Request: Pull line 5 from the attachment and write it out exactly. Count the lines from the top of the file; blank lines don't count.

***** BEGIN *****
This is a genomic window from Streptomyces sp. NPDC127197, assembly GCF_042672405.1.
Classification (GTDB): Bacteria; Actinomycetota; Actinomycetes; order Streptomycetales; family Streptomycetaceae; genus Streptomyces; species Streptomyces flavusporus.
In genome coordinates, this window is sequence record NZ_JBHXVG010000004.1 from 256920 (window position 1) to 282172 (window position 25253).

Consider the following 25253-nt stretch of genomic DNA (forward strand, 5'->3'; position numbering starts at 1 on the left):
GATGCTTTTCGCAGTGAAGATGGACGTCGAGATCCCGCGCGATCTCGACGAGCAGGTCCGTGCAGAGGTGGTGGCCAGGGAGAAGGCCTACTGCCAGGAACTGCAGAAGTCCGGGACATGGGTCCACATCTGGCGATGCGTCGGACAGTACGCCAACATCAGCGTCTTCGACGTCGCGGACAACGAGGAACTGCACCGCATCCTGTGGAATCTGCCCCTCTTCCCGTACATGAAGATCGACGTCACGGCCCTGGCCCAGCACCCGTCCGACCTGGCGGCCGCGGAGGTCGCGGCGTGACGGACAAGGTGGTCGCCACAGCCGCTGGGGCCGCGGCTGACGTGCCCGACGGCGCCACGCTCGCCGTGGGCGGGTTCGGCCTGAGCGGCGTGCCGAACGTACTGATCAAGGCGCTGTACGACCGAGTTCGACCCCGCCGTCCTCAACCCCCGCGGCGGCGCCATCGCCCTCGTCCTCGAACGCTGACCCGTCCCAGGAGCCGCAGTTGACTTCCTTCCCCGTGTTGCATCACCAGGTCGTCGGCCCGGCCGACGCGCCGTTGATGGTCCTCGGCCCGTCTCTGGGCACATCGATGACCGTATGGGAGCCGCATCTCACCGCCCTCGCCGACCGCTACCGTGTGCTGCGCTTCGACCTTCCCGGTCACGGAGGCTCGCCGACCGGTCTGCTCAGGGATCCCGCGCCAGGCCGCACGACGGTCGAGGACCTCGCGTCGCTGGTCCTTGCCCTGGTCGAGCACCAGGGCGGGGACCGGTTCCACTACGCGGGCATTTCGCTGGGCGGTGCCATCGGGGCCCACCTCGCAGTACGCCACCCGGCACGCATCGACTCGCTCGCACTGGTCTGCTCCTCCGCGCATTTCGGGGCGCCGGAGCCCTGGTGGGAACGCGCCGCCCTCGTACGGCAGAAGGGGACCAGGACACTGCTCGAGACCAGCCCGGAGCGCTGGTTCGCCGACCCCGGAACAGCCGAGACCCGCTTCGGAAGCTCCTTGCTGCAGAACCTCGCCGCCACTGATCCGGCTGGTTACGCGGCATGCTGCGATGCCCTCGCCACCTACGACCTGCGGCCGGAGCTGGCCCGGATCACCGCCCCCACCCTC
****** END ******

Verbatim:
GATGCTTTTCGCAGTGAAGATGGACGTCGAGATCCCGCGCGATCTCGACGAGCAGGTCCGTGCAGAGGTGGTGGCCAGGGAGAAGGCCTACTGCCAGGAACTGCAGAAGTCCGGGACATGGGTCCACATCTGGCGATGCGTCGGACAGTACGCCAACATCAGCGTCTTCGACGTCGCGGACAACGAGGAACTGCACCGCATCCTGTGGAATCTGCCCCTCTTCCCGTACATGAAGATCGACGTCACGGCCCTGGCCCAGCACCCGTCCGACCTGGCGGCCGCGGAGGTCGCGGCGTGACGGACAAGGTGGTCGCCACAGCCGCTGGGGCCGCGGCTGACGTGCCCGACGGCGCCACGCTCGCCGTGGGCGGGTTCGGCCTGAGCGGCGTGCCGAACGTACTGATCAAGGCGCTGTACGACCGAGTTCGACCCCGCCGTCCTCAACCCCCGCGGCGGCGCCATCGCCCTCGTCCTCGAACGCTGACCCGTCCCAGGAGCCGCAGTTGACTTCCTTCCCCGTGTTGCATCACCAGGTCGTCGGCCCGGCCGACGCGCCGTTGATGGTCCTCGGCCCGTCTCTGGGCACATCGATGACCGTATGGGAGCCGCATCTCACCGCCCTCGCCGACCGCTACCGTGTGCTGCGCTTCGACCTTCCCGGTCACGGAGGCTCGCCGACCGGTCTGCTCAGGGATCCCGCGCCAGGCCGCACGACGGTCGAGGACCTCGCGTCGCTGGTCCTTGCCCTGGTCGAGCACCAGGGCGGGGACCGGTTCCACTACGCGGGCATTTCGCTGGGCGGTGCCATCGGGGCCCACCTCGCAGTACGCCACCCGGCACGCATCGACTCGCTCGCACTGGTCTGCTCCTCCGCGCATTTCGGGGCGCCGGAGCCCTGGTGGGAACGCGCCGCCCTCGTACGGCAGAAGGGGACCAGGACACTGCTCGAGACCAGCCCGGAGCGCTGGTTCGCCGACCCCGGAACAGCCGAGACCCGCTTCGGAAGCTCCTTGCTGCAGAACCTCGCCGCCACTGATCCGGCTGGTTACGCGGCATGCTGCGATGCCCTCGCCACCTACGACCTGCGGCCGGAGCTGGCCCGGATCACCGCCCCCACCCTC